"Secret plan to spy on Aussies," The Sunday Telegraph headlined the story. "Two powerful government agencies are discussing radical new espionage powers that would see Australia's cyber spy agency monitor Australian citizens for the first time."
It was a "power grab" detailed in "top secret letters" proposing that the Australian Signals Directorate (ASD) be able to use its cyber offensive capabilities domestically.
"The Secretary of the Department of Home Affairs Mike Pezzullo first wrote to the Defence Secretary Greg Moriarty in February outlining the plan to potentially allow government hackers to 'proactively disrupt and covertly remove' onshore cyber threats by 'hacking into critical infrastructure'," the newspaper wrote.
"Under the proposal, seen by The Sunday Telegraph, Home Affairs Minister Peter Dutton and Defence Minister Marise Payne would tick off on orders allowing cyber spooks to target onshore threats without the country's top law officer [the attorney-general] knowing."
This would be a massive change.
The ASD, like its American and UK counterparts the National Security Agency (NSA) and the Government Communications Headquarters (GCHQ), has both a cybersecurity role and an international espionage and offensive cyber operations role. By law, those international powers can't be used domestically, although recent changes allow the ASD to conduct offensive operations against offshore cybercriminals as well as nation-state actors.
The Australian Security and Intelligence Organisation (ASIO) and the Australian Federal Police (AFP) are the agencies charged with tackling domestic threats. They already have their own cyber capabilities, which can be deployed once a warrant has been issued. They can also call upon the ASD for technical assistance if they need it.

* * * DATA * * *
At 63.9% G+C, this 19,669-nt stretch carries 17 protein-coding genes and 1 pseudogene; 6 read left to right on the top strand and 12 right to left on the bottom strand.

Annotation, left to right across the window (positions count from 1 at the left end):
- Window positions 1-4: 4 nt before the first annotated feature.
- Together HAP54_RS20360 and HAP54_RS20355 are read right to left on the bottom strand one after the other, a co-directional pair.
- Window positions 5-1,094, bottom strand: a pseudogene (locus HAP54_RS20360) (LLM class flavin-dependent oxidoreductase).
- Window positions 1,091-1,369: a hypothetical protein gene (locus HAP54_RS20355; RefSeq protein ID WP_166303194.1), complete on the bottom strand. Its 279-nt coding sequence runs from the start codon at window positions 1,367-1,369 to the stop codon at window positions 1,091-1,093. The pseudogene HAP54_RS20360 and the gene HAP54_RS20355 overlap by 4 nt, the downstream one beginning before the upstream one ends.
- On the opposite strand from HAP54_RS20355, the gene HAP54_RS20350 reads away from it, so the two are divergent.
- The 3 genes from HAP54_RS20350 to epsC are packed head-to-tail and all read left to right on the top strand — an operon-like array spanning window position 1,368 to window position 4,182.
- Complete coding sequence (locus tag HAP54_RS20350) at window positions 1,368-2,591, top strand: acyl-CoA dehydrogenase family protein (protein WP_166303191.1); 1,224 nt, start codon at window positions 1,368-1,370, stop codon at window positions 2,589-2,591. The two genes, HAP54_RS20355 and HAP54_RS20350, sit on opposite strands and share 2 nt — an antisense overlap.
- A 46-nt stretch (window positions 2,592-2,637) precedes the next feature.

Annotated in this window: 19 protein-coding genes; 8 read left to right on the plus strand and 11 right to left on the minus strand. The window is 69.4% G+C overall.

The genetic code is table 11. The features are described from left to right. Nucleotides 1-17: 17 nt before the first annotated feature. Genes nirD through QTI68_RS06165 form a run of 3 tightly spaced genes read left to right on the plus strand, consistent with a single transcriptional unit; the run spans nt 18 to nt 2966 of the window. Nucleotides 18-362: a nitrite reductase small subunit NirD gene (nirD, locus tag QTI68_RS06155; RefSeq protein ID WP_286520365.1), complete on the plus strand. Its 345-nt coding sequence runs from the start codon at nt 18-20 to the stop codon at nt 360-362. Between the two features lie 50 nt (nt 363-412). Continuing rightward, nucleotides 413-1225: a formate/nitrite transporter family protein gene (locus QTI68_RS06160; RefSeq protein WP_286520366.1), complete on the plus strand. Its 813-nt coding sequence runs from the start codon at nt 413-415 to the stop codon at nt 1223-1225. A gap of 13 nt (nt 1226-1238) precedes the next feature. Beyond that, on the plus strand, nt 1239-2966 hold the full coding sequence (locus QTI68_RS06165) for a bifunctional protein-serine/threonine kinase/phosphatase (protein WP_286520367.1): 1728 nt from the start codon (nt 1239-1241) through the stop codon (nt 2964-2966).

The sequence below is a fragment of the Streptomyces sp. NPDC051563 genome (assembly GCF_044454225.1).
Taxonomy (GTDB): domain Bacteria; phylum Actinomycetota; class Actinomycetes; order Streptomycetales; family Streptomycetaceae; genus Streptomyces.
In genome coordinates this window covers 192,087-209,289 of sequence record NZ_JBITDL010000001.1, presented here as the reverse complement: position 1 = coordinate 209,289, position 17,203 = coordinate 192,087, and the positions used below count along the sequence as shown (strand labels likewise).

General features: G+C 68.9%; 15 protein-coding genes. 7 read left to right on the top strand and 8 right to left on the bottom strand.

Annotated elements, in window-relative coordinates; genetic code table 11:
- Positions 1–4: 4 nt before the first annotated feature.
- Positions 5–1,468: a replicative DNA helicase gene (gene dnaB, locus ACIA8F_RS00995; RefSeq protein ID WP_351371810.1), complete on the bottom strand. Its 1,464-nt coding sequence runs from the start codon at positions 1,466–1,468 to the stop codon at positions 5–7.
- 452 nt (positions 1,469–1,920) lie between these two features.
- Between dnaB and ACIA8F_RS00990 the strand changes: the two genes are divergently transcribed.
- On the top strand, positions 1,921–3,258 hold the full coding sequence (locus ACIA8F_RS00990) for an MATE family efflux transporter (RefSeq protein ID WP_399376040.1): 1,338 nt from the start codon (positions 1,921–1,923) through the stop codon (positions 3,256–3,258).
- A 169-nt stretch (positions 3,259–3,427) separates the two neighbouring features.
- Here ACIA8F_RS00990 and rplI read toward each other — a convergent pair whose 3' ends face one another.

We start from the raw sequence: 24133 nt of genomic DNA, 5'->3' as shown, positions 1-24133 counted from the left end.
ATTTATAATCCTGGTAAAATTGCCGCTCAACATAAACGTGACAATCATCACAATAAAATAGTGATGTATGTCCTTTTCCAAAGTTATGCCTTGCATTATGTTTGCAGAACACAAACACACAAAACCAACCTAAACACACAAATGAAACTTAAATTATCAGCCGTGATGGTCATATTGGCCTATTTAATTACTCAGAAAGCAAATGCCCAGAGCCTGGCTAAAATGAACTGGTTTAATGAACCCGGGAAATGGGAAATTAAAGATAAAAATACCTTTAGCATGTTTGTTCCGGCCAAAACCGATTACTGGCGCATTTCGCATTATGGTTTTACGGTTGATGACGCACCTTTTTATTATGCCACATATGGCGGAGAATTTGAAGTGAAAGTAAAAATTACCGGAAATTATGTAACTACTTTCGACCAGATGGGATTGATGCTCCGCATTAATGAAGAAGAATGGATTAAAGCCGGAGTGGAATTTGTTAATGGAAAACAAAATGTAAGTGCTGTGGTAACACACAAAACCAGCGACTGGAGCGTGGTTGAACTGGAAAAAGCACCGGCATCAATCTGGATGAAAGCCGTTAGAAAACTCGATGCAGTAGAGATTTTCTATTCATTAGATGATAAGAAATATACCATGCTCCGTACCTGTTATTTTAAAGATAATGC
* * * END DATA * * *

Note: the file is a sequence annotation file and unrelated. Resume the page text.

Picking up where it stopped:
The reported proposal in Pezzullo's letter is clearly intended to bypass the need for a warrant, and the need for the attorney-general to even be informed. It reportedly also includes coercive powers to force government agencies and private businesses to "comply with security measures", and for the ASD to have a "stronger role in support of the Home Affairs portfolio".
While The Sunday Telegraph says that "the proposal was compiled in a top secret ministerial submission signed by ASD boss Mike Burgess", he and the officials involved have been quick to deny that there was any real proposal on the table.
"There is no proposal to increase the ASD's powers to collect intelligence on Australians or to covertly access their private data," said a statement signed jointly by Burgess, Moriarty, and Pezzullo.
Cybersecurity and intelligence collection are "two distinct functions, technically and operationally".
"In the ever-changing world of cybersecurity, as officials we should explore all options to protect Australians and the Australian economy," they wrote.
"We would never provide advice to government suggesting that ASD be allowed to have unchecked data collection on Australians -- this can only ever occur within the law, and under very limited and controlled circumstances."